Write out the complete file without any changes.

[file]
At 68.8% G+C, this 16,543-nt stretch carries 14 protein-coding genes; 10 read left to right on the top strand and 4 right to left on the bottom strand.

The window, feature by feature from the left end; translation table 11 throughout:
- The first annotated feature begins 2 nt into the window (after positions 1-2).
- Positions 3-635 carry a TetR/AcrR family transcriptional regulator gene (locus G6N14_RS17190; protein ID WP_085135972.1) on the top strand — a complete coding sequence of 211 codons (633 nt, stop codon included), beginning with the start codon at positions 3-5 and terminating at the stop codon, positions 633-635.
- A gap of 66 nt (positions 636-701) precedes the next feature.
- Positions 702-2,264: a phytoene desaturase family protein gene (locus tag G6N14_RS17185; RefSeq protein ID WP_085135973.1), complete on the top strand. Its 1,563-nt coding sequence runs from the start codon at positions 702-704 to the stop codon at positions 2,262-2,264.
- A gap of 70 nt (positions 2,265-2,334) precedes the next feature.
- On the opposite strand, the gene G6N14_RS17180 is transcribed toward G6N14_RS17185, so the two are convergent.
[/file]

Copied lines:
At 68.8% G+C, this 16,543-nt stretch carries 14 protein-coding genes; 10 read left to right on the top strand and 4 right to left on the bottom strand.

The window, feature by feature from the left end; translation table 11 throughout:
- The first annotated feature begins 2 nt into the window (after positions 1-2).
- Positions 3-635 carry a TetR/AcrR family transcriptional regulator gene (locus G6N14_RS17190; protein ID WP_085135972.1) on the top strand — a complete coding sequence of 211 codons (633 nt, stop codon included), beginning with the start codon at positions 3-5 and terminating at the stop codon, positions 633-635.
- A gap of 66 nt (positions 636-701) precedes the next feature.
- Positions 702-2,264: a phytoene desaturase family protein gene (locus tag G6N14_RS17185; RefSeq protein ID WP_085135973.1), complete on the top strand. Its 1,563-nt coding sequence runs from the start codon at positions 702-704 to the stop codon at positions 2,262-2,264.
- A gap of 70 nt (positions 2,265-2,334) precedes the next feature.
- On the opposite strand, the gene G6N14_RS17180 is transcribed toward G6N14_RS17185, so the two are convergent.